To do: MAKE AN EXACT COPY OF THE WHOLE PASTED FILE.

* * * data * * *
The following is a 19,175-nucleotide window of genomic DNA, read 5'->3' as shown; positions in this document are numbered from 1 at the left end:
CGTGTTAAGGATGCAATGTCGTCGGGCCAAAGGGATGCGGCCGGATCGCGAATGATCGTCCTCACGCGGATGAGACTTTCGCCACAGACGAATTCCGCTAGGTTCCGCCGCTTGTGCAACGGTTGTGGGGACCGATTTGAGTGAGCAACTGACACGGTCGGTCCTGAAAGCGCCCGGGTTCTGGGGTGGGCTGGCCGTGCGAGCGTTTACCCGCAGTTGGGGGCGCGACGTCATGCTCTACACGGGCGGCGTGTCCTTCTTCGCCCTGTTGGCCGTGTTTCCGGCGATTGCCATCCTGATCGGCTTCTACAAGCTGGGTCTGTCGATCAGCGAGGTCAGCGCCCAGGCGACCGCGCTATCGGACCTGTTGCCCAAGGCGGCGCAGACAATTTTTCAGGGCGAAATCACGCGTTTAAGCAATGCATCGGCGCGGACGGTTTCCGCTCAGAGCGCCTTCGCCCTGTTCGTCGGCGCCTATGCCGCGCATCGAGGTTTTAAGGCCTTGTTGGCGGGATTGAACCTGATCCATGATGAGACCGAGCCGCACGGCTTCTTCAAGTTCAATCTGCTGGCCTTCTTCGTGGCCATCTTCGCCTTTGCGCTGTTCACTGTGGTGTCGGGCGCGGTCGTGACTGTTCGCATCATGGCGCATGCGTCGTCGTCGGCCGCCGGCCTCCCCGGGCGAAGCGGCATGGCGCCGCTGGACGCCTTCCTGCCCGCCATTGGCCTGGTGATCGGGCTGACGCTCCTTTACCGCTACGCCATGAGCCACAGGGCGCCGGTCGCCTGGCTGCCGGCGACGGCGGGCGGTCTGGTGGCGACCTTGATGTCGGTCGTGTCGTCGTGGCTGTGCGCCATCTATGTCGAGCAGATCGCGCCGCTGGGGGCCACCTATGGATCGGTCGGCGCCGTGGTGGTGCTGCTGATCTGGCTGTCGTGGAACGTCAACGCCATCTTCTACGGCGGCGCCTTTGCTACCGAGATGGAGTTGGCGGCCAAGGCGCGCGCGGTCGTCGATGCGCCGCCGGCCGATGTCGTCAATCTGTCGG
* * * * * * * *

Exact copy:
The following is a 19,175-nucleotide window of genomic DNA, read 5'->3' as shown; positions in this document are numbered from 1 at the left end:
CGTGTTAAGGATGCAATGTCGTCGGGCCAAAGGGATGCGGCCGGATCGCGAATGATCGTCCTCACGCGGATGAGACTTTCGCCACAGACGAATTCCGCTAGGTTCCGCCGCTTGTGCAACGGTTGTGGGGACCGATTTGAGTGAGCAACTGACACGGTCGGTCCTGAAAGCGCCCGGGTTCTGGGGTGGGCTGGCCGTGCGAGCGTTTACCCGCAGTTGGGGGCGCGACGTCATGCTCTACACGGGCGGCGTGTCCTTCTTCGCCCTGTTGGCCGTGTTTCCGGCGATTGCCATCCTGATCGGCTTCTACAAGCTGGGTCTGTCGATCAGCGAGGTCAGCGCCCAGGCGACCGCGCTATCGGACCTGTTGCCCAAGGCGGCGCAGACAATTTTTCAGGGCGAAATCACGCGTTTAAGCAATGCATCGGCGCGGACGGTTTCCGCTCAGAGCGCCTTCGCCCTGTTCGTCGGCGCCTATGCCGCGCATCGAGGTTTTAAGGCCTTGTTGGCGGGATTGAACCTGATCCATGATGAGACCGAGCCGCACGGCTTCTTCAAGTTCAATCTGCTGGCCTTCTTCGTGGCCATCTTCGCCTTTGCGCTGTTCACTGTGGTGTCGGGCGCGGTCGTGACTGTTCGCATCATGGCGCATGCGTCGTCGTCGGCCGCCGGCCTCCCCGGGCGAAGCGGCATGGCGCCGCTGGACGCCTTCCTGCCCGCCATTGGCCTGGTGATCGGGCTGACGCTCCTTTACCGCTACGCCATGAGCCACAGGGCGCCGGTCGCCTGGCTGCCGGCGACGGCGGGCGGTCTGGTGGCGACCTTGATGTCGGTCGTGTCGTCGTGGCTGTGCGCCATCTATGTCGAGCAGATCGCGCCGCTGGGGGCCACCTATGGATCGGTCGGCGCCGTGGTGGTGCTGCTGATCTGGCTGTCGTGGAACGTCAACGCCATCTTCTACGGCGGCGCCTTTGCTACCGAGATGGAGTTGGCGGCCAAGGCGCGCGCGGTCGTCGATGCGCCGCCGGCCGATGTCGTCAATCTGTCGG